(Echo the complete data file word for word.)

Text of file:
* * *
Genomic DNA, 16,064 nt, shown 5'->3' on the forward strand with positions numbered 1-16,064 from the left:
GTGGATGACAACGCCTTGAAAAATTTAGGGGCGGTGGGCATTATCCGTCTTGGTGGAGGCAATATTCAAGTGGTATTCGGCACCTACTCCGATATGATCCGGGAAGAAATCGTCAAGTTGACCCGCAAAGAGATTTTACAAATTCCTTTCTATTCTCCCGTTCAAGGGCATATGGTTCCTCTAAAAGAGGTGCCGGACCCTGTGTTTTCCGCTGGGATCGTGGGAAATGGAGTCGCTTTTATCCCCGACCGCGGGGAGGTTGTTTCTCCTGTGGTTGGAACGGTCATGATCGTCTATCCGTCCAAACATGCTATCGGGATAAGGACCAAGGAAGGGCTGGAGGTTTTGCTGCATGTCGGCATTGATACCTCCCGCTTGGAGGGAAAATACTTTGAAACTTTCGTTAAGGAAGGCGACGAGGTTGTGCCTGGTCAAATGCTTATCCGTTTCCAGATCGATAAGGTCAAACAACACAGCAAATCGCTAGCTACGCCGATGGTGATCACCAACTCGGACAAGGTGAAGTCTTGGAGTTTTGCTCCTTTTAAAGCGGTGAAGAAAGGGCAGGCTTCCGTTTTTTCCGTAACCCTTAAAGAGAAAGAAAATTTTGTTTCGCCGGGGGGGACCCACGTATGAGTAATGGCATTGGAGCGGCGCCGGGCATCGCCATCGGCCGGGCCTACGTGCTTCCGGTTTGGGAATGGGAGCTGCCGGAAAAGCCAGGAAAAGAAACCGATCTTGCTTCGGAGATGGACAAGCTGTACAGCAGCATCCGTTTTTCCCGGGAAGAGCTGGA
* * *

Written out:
Genomic DNA, 16,064 nt, shown 5'->3' on the forward strand with positions numbered 1-16,064 from the left:
GTGGATGACAACGCCTTGAAAAATTTAGGGGCGGTGGGCATTATCCGTCTTGGTGGAGGCAATATTCAAGTGGTATTCGGCACCTACTCCGATATGATCCGGGAAGAAATCGTCAAGTTGACCCGCAAAGAGATTTTACAAATTCCTTTCTATTCTCCCGTTCAAGGGCATATGGTTCCTCTAAAAGAGGTGCCGGACCCTGTGTTTTCCGCTGGGATCGTGGGAAATGGAGTCGCTTTTATCCCCGACCGCGGGGAGGTTGTTTCTCCTGTGGTTGGAACGGTCATGATCGTCTATCCGTCCAAACATGCTATCGGGATAAGGACCAAGGAAGGGCTGGAGGTTTTGCTGCATGTCGGCATTGATACCTCCCGCTTGGAGGGAAAATACTTTGAAACTTTCGTTAAGGAAGGCGACGAGGTTGTGCCTGGTCAAATGCTTATCCGTTTCCAGATCGATAAGGTCAAACAACACAGCAAATCGCTAGCTACGCCGATGGTGATCACCAACTCGGACAAGGTGAAGTCTTGGAGTTTTGCTCCTTTTAAAGCGGTGAAGAAAGGGCAGGCTTCCGTTTTTTCCGTAACCCTTAAAGAGAAAGAAAATTTTGTTTCGCCGGGGGGGACCCACGTATGAGTAATGGCATTGGAGCGGCGCCGGGCATCGCCATCGGCCGGGCCTACGTGCTTCCGGTTTGGGAATGGGAGCTGCCGGAAAAGCCAGGAAAAGAAACCGATCTTGCTTCGGAGATGGACAAGCTGTACAGCAGCATCCGTTTTTCCCGGGAAGAGCTGGA